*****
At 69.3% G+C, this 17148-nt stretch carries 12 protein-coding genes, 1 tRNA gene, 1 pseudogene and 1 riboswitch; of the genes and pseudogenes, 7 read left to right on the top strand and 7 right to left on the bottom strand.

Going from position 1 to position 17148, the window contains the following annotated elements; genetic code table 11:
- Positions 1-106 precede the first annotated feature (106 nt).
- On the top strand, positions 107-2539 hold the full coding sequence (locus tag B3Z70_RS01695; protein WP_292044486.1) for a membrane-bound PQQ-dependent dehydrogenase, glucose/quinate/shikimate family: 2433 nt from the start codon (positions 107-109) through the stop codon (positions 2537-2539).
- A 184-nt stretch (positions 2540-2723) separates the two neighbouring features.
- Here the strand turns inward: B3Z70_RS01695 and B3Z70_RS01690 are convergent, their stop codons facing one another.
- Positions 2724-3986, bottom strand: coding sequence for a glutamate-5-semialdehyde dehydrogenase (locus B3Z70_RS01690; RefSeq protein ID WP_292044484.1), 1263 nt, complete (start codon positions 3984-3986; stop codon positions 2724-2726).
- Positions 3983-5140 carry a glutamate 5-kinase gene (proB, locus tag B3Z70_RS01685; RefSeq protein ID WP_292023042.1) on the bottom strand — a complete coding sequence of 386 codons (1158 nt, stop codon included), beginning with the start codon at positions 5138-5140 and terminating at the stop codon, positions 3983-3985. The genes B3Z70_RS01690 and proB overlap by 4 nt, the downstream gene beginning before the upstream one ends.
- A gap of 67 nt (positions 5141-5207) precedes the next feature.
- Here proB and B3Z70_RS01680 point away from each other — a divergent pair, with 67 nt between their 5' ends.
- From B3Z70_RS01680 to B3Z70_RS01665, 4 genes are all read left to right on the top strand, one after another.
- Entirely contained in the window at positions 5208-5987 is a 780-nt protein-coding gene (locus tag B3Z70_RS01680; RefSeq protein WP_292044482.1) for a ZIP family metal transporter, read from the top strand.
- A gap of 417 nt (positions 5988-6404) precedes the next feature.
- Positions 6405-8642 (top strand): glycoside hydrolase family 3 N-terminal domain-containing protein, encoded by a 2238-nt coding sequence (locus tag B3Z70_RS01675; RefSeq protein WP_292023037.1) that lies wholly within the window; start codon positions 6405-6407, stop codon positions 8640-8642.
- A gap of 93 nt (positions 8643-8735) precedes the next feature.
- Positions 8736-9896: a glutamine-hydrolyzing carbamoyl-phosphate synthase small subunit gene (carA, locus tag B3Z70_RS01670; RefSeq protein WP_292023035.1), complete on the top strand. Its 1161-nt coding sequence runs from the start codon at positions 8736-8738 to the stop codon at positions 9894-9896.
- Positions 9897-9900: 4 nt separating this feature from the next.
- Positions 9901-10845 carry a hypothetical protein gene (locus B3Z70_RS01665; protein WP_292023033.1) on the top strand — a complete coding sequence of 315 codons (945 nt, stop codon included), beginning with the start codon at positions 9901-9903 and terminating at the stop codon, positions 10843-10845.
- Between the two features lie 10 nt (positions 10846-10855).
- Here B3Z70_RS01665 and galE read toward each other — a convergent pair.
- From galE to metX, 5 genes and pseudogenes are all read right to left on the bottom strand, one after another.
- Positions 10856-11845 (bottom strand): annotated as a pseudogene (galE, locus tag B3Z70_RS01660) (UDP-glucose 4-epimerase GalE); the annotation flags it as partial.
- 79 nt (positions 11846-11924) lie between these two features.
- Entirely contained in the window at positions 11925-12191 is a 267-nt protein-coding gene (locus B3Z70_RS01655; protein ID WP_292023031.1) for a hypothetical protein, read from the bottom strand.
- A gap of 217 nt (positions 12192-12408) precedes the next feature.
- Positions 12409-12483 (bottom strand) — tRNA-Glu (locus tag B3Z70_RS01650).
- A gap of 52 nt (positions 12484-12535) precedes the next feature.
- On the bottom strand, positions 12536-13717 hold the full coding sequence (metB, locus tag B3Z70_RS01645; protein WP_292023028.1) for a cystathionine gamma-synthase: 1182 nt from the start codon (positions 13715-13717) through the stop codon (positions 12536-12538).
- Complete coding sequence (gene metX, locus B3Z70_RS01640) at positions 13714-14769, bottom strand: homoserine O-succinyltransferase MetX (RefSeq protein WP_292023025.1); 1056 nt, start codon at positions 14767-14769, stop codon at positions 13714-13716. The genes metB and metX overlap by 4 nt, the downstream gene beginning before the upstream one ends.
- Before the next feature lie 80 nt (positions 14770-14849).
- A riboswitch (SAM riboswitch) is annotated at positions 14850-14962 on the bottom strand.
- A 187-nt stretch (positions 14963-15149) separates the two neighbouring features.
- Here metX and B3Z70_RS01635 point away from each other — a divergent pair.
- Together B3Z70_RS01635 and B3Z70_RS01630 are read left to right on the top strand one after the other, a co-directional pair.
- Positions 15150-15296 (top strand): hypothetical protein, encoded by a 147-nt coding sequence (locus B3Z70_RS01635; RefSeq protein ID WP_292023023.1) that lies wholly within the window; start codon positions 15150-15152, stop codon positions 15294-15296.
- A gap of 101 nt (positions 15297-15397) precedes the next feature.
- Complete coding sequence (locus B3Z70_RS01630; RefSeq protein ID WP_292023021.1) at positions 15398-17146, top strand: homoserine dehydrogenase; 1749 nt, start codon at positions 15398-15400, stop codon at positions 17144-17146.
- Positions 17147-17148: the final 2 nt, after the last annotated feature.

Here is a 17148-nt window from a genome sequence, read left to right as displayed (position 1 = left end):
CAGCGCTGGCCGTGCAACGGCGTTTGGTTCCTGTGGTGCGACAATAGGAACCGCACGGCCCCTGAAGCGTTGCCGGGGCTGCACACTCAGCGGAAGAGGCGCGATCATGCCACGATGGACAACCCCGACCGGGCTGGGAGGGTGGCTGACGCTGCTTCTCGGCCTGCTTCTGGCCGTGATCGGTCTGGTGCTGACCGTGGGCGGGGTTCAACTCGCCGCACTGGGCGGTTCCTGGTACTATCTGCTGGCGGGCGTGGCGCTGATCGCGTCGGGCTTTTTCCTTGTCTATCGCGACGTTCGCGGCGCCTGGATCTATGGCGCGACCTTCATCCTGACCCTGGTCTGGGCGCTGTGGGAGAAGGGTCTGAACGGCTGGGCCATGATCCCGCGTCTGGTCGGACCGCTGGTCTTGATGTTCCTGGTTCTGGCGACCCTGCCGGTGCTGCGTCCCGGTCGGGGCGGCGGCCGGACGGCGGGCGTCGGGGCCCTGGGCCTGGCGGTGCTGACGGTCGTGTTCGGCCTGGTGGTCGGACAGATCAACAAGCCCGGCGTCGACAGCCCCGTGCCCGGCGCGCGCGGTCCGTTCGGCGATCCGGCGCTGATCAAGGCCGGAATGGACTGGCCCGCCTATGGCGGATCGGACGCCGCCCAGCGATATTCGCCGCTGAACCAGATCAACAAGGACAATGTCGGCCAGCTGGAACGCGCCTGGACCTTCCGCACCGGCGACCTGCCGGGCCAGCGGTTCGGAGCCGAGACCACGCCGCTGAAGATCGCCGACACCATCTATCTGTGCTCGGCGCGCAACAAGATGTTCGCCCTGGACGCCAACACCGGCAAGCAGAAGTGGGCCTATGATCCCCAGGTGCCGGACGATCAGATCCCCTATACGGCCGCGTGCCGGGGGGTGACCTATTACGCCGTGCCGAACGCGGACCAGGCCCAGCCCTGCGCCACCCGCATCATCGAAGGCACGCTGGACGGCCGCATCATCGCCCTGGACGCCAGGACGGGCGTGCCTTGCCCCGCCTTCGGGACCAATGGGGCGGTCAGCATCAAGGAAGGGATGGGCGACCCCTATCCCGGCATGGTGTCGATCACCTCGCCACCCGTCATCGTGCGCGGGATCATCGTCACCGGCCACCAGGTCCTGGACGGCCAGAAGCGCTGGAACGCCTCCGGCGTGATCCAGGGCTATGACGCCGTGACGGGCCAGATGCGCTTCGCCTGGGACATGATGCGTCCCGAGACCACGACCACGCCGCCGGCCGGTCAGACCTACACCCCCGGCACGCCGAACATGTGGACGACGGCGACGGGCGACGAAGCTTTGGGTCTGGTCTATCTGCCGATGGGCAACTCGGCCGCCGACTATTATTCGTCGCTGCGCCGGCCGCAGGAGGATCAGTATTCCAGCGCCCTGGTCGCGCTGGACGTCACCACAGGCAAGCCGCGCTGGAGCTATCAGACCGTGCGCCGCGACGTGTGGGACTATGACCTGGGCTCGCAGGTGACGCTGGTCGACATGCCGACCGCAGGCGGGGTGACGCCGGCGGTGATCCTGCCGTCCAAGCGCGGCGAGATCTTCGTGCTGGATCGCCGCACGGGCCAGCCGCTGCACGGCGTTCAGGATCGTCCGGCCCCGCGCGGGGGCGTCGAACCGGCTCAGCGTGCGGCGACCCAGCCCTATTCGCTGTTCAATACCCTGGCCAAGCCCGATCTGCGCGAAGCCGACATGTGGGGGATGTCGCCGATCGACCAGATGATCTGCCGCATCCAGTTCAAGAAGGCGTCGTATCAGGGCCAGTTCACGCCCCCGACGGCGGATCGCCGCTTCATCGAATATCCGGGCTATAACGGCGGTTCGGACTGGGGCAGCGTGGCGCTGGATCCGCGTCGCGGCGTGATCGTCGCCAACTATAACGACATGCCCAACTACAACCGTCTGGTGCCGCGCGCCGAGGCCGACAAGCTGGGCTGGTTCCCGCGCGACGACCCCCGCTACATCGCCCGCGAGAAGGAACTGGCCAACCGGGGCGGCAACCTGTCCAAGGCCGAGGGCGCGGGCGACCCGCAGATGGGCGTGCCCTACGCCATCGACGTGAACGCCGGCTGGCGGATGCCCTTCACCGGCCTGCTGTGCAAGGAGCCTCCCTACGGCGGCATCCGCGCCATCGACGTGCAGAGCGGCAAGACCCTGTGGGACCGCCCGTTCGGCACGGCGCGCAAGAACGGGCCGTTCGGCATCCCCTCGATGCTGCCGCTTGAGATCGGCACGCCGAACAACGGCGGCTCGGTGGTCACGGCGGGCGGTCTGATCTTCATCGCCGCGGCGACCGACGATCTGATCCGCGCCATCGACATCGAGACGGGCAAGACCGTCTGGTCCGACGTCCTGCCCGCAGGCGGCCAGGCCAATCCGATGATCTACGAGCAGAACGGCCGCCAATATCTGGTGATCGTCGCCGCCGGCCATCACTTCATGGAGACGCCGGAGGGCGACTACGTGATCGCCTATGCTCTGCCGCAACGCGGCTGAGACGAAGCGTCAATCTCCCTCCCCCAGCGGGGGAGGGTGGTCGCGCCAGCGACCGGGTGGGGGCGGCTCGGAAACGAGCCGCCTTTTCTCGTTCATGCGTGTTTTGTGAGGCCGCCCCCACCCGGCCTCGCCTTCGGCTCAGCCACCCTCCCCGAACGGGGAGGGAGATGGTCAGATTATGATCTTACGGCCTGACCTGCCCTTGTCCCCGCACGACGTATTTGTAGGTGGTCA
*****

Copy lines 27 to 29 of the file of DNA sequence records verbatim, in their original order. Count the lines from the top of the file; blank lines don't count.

- A gap of 52 nt (positions 12484-12535) precedes the next feature.
- On the bottom strand, positions 12536-13717 hold the full coding sequence (metB, locus tag B3Z70_RS01645; protein WP_292023028.1) for a cystathionine gamma-synthase: 1182 nt from the start codon (positions 13715-13717) through the stop codon (positions 12536-12538).
- Complete coding sequence (gene metX, locus B3Z70_RS01640) at positions 13714-14769, bottom strand: homoserine O-succinyltransferase MetX (RefSeq protein WP_292023025.1); 1056 nt, start codon at positions 14767-14769, stop codon at positions 13714-13716. The genes metB and metX overlap by 4 nt, the downstream gene beginning before the upstream one ends.